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Free lunches draw more in hard times

Free lunches draw more in hard times

Despite unrelenting rain, more children than ever are waiting in long lines for food through the Sch

Despite unrelenting rain, more children than ever are waiting in long lines for food through the Schenectady Inner City Ministry’s free summer lunch program.

On Friday, the program served more lunches than ever before, to 992 children. On Monday, it broke the record again, serving 1,023 lunches.

On the worst weather days, only a third of the children stay home — a sharp change from just two years ago, when most lunch sites were empty on rainy days.

“It’s incredible,” said program director Crystal Hamelink. “We’ve had rain on at least part of every day this summer, and we’re still running 10 percent ahead.”

The increase is not hurting SICM’s bottom line. The U.S. Department of Agriculture pays for the meals.

The free summer camps in the city parks have also seen a huge increase — and since the free meals are served primarily in the parks, that could account for the additional lunches.

Camp organizers said many

parents came to them this year because they could not afford to pay for summer activities.

“Parents called to ask about all their options,” said Quackenbush Pool operator Julie McKane. “People are really hesitant to send to Quackenbush because when it’s really bad weather, we have to send home. They said to me, ‘How will I get off work?’ But they hear about all we do here and they can’t believe we do it for free. They’ve said they’re really glad we’re doing it.”

The Boys and Girls Clubs run Quackenbush Pool, as well as sports, art lessons and science classes in the park, all for free. But they have only small portable pavilions for shelter.

Attendance on sunny days is 30 percent higher than last year. They’re averaging more than 130 children, up from 100 last year. Attendance at the free swimming lessons has also skyrocketed, with 35 to 40 children showing up consistently. In past years, only a few children were willing to brave the cold water every morning.

At Jerry Burrell Park, where the YMCA runs a free camp, attendance has nearly tripled to 60 children.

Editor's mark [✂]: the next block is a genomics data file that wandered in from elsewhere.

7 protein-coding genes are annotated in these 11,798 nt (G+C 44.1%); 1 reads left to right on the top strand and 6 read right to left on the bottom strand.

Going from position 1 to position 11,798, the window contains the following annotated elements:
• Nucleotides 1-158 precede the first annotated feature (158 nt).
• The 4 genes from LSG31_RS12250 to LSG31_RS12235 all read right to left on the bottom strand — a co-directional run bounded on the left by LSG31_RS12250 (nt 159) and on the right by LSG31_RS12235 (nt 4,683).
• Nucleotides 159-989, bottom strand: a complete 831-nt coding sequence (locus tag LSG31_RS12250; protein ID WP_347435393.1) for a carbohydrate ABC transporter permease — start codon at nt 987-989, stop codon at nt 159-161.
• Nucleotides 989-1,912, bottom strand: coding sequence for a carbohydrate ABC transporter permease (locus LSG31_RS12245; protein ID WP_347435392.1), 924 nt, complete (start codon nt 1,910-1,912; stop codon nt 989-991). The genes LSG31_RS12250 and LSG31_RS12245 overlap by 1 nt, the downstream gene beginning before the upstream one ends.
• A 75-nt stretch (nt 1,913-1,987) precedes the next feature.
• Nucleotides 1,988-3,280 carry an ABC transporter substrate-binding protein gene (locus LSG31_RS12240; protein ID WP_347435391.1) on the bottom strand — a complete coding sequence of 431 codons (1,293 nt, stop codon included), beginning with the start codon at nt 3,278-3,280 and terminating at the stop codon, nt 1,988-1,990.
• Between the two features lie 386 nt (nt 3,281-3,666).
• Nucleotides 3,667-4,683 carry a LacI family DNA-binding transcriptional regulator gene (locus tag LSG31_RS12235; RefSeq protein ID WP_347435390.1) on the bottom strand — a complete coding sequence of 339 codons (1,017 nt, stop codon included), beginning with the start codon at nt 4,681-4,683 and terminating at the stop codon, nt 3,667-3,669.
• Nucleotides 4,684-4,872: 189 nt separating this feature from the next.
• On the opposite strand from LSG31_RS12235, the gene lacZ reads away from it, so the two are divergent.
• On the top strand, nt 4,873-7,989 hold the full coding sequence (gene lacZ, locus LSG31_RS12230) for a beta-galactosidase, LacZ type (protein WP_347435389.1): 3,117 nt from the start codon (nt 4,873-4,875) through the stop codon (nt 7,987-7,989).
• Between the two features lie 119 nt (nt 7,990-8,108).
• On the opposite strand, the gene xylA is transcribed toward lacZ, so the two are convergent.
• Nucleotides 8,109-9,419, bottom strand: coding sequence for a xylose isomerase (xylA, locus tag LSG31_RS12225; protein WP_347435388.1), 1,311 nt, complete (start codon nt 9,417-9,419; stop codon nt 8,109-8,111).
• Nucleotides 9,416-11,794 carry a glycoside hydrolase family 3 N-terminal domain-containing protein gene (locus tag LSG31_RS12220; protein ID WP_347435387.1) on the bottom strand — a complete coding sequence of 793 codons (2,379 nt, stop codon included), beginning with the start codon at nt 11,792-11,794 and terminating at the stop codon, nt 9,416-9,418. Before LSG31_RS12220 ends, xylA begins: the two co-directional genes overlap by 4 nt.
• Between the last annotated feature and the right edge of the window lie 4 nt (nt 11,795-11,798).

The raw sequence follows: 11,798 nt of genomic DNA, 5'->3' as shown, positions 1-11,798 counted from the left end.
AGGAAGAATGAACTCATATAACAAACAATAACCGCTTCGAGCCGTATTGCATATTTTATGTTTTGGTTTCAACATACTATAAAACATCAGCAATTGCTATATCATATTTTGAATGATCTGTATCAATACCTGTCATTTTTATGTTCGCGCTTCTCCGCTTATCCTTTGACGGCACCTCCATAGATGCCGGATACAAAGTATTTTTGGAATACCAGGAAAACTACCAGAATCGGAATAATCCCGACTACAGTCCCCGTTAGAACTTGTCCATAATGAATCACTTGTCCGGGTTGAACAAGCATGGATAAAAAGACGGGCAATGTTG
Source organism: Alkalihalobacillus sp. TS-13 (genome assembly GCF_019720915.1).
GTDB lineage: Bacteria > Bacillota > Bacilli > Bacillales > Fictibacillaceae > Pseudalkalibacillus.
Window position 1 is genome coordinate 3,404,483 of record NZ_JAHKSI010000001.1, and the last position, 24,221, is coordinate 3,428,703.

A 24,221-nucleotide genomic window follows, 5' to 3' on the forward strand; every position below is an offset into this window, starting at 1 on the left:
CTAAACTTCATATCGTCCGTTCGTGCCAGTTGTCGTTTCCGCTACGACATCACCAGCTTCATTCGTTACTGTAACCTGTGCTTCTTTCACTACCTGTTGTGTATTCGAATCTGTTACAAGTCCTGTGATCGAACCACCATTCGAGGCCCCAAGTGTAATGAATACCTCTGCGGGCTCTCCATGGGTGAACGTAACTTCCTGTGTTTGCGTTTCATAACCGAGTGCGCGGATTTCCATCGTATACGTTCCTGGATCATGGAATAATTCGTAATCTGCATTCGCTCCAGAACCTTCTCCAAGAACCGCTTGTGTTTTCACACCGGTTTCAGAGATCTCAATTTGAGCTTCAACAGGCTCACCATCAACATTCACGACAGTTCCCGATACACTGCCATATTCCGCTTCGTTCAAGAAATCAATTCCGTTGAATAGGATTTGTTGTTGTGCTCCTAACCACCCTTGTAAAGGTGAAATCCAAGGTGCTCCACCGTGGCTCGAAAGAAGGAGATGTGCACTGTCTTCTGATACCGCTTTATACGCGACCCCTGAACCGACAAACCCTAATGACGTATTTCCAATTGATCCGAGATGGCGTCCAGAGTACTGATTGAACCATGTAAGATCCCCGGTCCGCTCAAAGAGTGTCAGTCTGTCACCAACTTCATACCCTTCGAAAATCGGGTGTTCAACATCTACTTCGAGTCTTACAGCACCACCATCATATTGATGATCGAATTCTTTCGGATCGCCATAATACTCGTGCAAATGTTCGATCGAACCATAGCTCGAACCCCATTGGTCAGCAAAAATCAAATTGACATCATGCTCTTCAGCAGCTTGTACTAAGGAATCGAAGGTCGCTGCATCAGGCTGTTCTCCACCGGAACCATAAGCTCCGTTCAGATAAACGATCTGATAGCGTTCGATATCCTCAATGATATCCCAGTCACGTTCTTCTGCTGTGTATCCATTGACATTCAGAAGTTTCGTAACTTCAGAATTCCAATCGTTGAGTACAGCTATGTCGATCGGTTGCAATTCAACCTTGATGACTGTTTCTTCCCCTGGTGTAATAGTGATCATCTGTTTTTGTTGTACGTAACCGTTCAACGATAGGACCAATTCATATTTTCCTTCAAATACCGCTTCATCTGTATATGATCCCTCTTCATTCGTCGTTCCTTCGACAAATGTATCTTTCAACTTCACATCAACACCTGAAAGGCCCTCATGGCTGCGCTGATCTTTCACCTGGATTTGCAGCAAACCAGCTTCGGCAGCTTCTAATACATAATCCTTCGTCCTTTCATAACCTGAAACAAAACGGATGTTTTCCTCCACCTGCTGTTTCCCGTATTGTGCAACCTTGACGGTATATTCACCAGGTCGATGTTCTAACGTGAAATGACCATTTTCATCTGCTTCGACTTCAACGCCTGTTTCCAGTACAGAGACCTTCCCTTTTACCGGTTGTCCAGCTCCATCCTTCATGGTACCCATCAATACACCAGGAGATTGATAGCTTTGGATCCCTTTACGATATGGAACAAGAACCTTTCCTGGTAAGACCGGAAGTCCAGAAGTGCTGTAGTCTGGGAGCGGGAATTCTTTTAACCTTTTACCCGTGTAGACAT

The free Central Park county program also grew. It admitted 100 children this year, up from 80 last year.

All that translates into more mouths to feed. SICM’s summer lunch program feeds every child at each site, without asking about their ability to pay. That means some children whose parents could afford lunch are getting free food along with those who truly need it.

But Hamelink suspects that most of the children at the inner-city sites are hungry — particularly since the increase in attendance there seems linked to an inability to attend a fee-based summer camp.

“We mostly set up sites in areas where the children qualify for free and reduced lunch [in school],” she said. “I think it probably relates to the economy. This is the first year I’ve seen so many parents coming with their children. Some of the parents have asked if we have work they can do or if there is other work we can refer them to. Parents have had their hours reduced or they’ve lost their job.”

When the program began at the end of June, one mother blessed the volunteers handing out food at Jerry Burrell Park, Hamelink said.

The woman brought her four children to the park every day that week for lunch.

“She blessed the volunteers and thanked them because it was the end of the month and she had run out of money and food,” Hamelink said.

But while she could get her children fed at the park, she couldn’t have any of the food. It’s only for children under the age of 19. Adults are referred to the food pantry.

That rule occasionally causes strife. This year, a man sent a young girl to pick up food at Quackenbush and then took the bag from her when she received it. As he began to devour the sandwich, McKane told him that only children could eat. He shoved the half-eaten sandwich into the girl’s hands and spat on McKane.

“Who are you, the police?” he demanded, before leaving with the girl. Food is supposed to be eaten on site so that organizers can be certain it is eaten by children, but the man refused to stay, according to McKane.

Such incidents are rare. At Jerry Burrell Park, adults led a long line of children from Hamilton Hill Arts Center to the lunch pavilion and then stood aside as all the youngsters waited for food. A dozen other children ran from nearby houses to join them.

Just after the food arrived, rain began to pour. The children shrieked at the cold water and jostled to try to fit under the pavilion. But not one of them left the line.

Afterward, as they sat to eat cheese and meat sandwiches, De’Aviae Keys-Burke picked at her food in disappointment. She’d been hoping for something yummy — like the hot dogs served a week ago. But she slowly ate it anyway. She had nothing else to eat, she said.

“We had to come here because it’s free lunch,” she said. “We come here every day.”

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